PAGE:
A post on the Akhandam at Ettayapuram, superbly organized by the Sri Purandaradasa Baktha Samajam, Chennai
A fact about the Carnatic Music Trinity that is well-known and accepted:
Tyagaraja – drAksharasam
Syama Sastri – kadali phalam
Muthuswami Dikshitar – nArikelam!
Tyagaraja’s kritis are meant to be grapes – just plucked off from the tree / bunch and popped into the mouth, and the sweetness of the fruit enjoyed thereupon.
While this may be an over-trivialization of Tyagaraja’s entire corpus (this metaphor certainly cannot be applied to Tyagaraja’s grand compositions like O Rangasaayi, Evarimaata, Emineramu or Etavunara and many others), by and large it is an accepted opinion by musicians and rasikas alike.
Syama Sastri’s compositions, while they perhaps don’t easily lend themselves quite as draksharasam, metaphorically involve a little more labour akin to peeling the banana in order to consume and enjoy the fruit.
Muthuswami Dikshitar, well, the comparison to the labour involved in the process of getting ready a coconut for consumption, is definitely not an exaggeration at all in my opinion! Right from climbing the coconut tree, which by itself involves a great level of expertise available to the select breed of coconut tree climbers (a vanishing breed now like many other traditional tradesmen), throwing the coconut down to the ground, collecting it, removing the husk with a vAL (scimitar), and then the actual breaking open of the coconut and then the process of scraping / cutting / grating to get it ready for consumption.
And the analogy of learning, practicing, polishing and finally presenting a Dikshitar composition, being equivalent to getting ready a coconut for consumption is not far-fetched at all. A far cry from popping a grape into the mouth or just peeling the skin off a banana!
Consequently, festivals and Akhandams dedicated solely to Muthuswami Dikshitar are rather rare, especially in the era we are currently in.
Hence when S.Chandran, the president of Sri Purandaradasar Bhakta Samajam (SPBS) reached out to me to ask if I would be willing to participate in the day-long Dikshitar Akhandam at the shrine in Ettayapuram, I had no second thoughts about accepting. It was a long time since I had participated in such an endeavor, the last being the trip to Bhadrachalam a few years ago.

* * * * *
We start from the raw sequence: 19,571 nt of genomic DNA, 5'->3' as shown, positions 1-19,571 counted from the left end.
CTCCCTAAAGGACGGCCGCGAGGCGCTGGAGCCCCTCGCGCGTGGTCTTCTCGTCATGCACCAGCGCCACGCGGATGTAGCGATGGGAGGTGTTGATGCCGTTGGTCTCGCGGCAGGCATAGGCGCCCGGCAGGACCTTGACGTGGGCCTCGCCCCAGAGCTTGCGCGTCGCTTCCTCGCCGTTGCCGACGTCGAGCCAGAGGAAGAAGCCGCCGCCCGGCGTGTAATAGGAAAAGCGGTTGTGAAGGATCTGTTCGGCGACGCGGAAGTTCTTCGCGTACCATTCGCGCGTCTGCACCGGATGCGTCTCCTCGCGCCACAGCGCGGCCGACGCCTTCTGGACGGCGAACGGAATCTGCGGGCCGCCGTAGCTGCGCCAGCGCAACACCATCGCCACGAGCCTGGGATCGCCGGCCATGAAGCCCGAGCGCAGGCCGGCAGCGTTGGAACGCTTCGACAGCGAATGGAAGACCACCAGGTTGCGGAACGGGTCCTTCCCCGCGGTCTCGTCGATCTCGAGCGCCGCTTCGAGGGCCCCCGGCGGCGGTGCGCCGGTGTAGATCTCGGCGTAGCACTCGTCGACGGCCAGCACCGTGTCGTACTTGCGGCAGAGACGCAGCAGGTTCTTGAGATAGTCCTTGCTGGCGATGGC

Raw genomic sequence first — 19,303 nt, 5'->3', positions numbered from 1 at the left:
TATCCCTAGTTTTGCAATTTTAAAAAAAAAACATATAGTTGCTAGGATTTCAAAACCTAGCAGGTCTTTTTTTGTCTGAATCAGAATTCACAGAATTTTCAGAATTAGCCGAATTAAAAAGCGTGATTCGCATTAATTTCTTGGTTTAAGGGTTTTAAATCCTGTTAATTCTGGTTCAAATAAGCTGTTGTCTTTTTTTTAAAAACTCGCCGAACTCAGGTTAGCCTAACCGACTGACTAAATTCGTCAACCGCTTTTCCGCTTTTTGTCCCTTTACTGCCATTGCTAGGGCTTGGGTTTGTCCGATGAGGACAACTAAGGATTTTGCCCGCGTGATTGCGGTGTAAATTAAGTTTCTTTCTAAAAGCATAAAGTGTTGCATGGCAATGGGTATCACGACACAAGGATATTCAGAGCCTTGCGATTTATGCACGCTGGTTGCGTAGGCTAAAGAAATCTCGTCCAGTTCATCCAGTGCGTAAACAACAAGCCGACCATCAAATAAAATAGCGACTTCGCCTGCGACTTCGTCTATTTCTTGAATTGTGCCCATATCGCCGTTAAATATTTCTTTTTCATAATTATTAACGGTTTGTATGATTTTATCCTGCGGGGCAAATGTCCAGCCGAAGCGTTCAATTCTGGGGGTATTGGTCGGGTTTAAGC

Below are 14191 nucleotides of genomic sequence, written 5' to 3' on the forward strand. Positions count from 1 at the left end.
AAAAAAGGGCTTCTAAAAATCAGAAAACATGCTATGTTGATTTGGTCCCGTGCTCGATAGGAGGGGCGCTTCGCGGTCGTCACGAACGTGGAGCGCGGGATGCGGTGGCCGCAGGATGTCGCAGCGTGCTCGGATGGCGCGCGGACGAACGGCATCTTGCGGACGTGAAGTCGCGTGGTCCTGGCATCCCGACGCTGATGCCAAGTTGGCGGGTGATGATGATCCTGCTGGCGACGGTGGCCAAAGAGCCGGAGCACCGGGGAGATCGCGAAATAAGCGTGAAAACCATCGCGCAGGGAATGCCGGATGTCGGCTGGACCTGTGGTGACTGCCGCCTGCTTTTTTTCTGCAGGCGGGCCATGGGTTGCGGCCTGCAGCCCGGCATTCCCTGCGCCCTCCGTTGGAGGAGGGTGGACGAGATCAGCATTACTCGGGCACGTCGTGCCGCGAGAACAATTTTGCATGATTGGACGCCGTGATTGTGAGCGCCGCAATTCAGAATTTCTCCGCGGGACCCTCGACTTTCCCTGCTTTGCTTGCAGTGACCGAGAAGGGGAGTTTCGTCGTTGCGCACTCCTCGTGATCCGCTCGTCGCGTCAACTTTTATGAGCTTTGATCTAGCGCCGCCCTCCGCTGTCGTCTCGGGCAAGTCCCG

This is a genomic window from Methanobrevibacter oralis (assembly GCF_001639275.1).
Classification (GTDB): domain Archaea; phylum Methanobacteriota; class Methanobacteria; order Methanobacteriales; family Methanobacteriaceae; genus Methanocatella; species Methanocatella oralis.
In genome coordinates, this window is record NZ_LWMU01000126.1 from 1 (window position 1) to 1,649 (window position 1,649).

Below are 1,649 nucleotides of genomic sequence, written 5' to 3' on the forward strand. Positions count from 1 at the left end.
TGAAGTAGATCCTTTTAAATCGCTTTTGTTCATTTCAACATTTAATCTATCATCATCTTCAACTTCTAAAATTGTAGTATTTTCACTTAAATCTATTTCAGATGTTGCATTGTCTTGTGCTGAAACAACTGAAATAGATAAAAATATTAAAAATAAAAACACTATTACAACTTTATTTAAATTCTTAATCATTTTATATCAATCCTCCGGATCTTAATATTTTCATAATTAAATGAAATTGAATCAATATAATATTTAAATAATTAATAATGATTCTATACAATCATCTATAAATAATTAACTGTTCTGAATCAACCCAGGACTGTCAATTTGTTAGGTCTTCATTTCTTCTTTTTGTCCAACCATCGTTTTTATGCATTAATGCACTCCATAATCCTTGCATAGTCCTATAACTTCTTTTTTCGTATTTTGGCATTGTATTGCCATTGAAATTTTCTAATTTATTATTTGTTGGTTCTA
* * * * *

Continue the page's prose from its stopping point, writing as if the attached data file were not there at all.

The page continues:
“Yes Chandran sir,’’ I replied with enthusiasm, ‘’I’m definitely in this time.’’
A convenient WhatsApp group titled SPBS Ettayapuram Trip was created by Chandran which set the ball rolling. After posting a brief voice-message of welcome, Chandran next requested each of the vocalists to send in their choice of Muthuswami Dikshitar kritis.
The participants were requested to send in a list of ten compositions that they would prefer to sing. Chandran was very particular that there should be no repetitions. Bhavadhaarini was the first to respond and soon the rest of the participants responded in quick succession.
For me, going through everyone’s list and compiling my own was an enormously interesting exercise. Projects such as these are the opportunities for artists to showcase the not-so-popular or not-so-well-known compositions of Dikshitar. Hence all the participants without exception enthusiastically included some rare compositions in their lists. No one sang Vatapi ganapatim bhajeham or Mahaganapatim (Nata)!
The akhandam was formally inaugurated by the traditional lighting of the Kutthuvilakku. The chief guest for the day D.Ramprasad, a prominent chartered accountant and an ardent rasika who came all the way from Bangalore, made an emotionally stirring speech about the greatness of Dikshitar and how blessed all of us are to either render or at least listen to his creations.
SPBS office bearer Kumbakonam Ramakrishnan then honoured Radhika Raman, the Tirunelveli-based managing trustee of the shrine, with a shawl. In her speech Ms. Raman briefly spoke about the history of the shrine, how it was languishing in limbo due to neglect a few decades ago, how a central government official took it upon himself to bring about its resurrection and how it came to be, as it exists today, and the people responsible for the day-to-day maintenance and upkeep. It was extremely heartening to know the high commitment levels of these well-wishers.